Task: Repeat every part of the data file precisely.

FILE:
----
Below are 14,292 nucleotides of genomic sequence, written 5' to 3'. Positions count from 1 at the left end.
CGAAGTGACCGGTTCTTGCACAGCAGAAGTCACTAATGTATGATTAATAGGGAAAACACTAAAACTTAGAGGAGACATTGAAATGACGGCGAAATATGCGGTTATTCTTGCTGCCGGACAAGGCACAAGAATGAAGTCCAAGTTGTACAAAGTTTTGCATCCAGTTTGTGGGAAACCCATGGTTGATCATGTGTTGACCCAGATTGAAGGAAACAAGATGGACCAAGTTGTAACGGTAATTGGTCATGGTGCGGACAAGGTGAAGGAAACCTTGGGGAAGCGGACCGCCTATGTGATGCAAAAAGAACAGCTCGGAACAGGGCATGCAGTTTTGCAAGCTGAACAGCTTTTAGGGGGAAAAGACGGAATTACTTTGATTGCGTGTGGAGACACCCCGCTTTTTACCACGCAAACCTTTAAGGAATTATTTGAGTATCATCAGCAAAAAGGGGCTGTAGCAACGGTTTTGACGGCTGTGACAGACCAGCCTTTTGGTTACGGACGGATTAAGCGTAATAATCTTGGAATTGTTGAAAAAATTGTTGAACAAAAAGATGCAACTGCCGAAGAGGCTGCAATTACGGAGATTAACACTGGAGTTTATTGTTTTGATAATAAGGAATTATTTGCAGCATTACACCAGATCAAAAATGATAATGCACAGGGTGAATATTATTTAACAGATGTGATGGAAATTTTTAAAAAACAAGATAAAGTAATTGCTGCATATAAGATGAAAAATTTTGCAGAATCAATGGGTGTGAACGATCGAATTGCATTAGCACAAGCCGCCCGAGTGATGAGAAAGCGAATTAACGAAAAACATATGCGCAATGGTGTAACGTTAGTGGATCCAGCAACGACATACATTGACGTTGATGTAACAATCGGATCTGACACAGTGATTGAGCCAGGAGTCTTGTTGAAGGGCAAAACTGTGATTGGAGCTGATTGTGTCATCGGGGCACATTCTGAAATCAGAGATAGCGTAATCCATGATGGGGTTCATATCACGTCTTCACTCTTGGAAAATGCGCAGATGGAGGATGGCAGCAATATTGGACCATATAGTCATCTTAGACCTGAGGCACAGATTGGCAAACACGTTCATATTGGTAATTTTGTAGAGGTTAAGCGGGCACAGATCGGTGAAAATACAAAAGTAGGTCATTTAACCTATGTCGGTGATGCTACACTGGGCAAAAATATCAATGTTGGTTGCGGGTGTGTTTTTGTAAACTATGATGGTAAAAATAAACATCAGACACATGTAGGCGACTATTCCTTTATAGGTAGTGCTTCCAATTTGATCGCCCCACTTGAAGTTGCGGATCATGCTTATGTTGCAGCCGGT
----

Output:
Below are 14,292 nucleotides of genomic sequence, written 5' to 3'. Positions count from 1 at the left end.
CGAAGTGACCGGTTCTTGCACAGCAGAAGTCACTAATGTATGATTAATAGGGAAAACACTAAAACTTAGAGGAGACATTGAAATGACGGCGAAATATGCGGTTATTCTTGCTGCCGGACAAGGCACAAGAATGAAGTCCAAGTTGTACAAAGTTTTGCATCCAGTTTGTGGGAAACCCATGGTTGATCATGTGTTGACCCAGATTGAAGGAAACAAGATGGACCAAGTTGTAACGGTAATTGGTCATGGTGCGGACAAGGTGAAGGAAACCTTGGGGAAGCGGACCGCCTATGTGATGCAAAAAGAACAGCTCGGAACAGGGCATGCAGTTTTGCAAGCTGAACAGCTTTTAGGGGGAAAAGACGGAATTACTTTGATTGCGTGTGGAGACACCCCGCTTTTTACCACGCAAACCTTTAAGGAATTATTTGAGTATCATCAGCAAAAAGGGGCTGTAGCAACGGTTTTGACGGCTGTGACAGACCAGCCTTTTGGTTACGGACGGATTAAGCGTAATAATCTTGGAATTGTTGAAAAAATTGTTGAACAAAAAGATGCAACTGCCGAAGAGGCTGCAATTACGGAGATTAACACTGGAGTTTATTGTTTTGATAATAAGGAATTATTTGCAGCATTACACCAGATCAAAAATGATAATGCACAGGGTGAATATTATTTAACAGATGTGATGGAAATTTTTAAAAAACAAGATAAAGTAATTGCTGCATATAAGATGAAAAATTTTGCAGAATCAATGGGTGTGAACGATCGAATTGCATTAGCACAAGCCGCCCGAGTGATGAGAAAGCGAATTAACGAAAAACATATGCGCAATGGTGTAACGTTAGTGGATCCAGCAACGACATACATTGACGTTGATGTAACAATCGGATCTGACACAGTGATTGAGCCAGGAGTCTTGTTGAAGGGCAAAACTGTGATTGGAGCTGATTGTGTCATCGGGGCACATTCTGAAATCAGAGATAGCGTAATCCATGATGGGGTTCATATCACGTCTTCACTCTTGGAAAATGCGCAGATGGAGGATGGCAGCAATATTGGACCATATAGTCATCTTAGACCTGAGGCACAGATTGGCAAACACGTTCATATTGGTAATTTTGTAGAGGTTAAGCGGGCACAGATCGGTGAAAATACAAAAGTAGGTCATTTAACCTATGTCGGTGATGCTACACTGGGCAAAAATATCAATGTTGGTTGCGGGTGTGTTTTTGTAAACTATGATGGTAAAAATAAACATCAGACACATGTAGGCGACTATTCCTTTATAGGTAGTGCTTCCAATTTGATCGCCCCACTTGAAGTTGCGGATCATGCTTATGTTGCAGCCGGT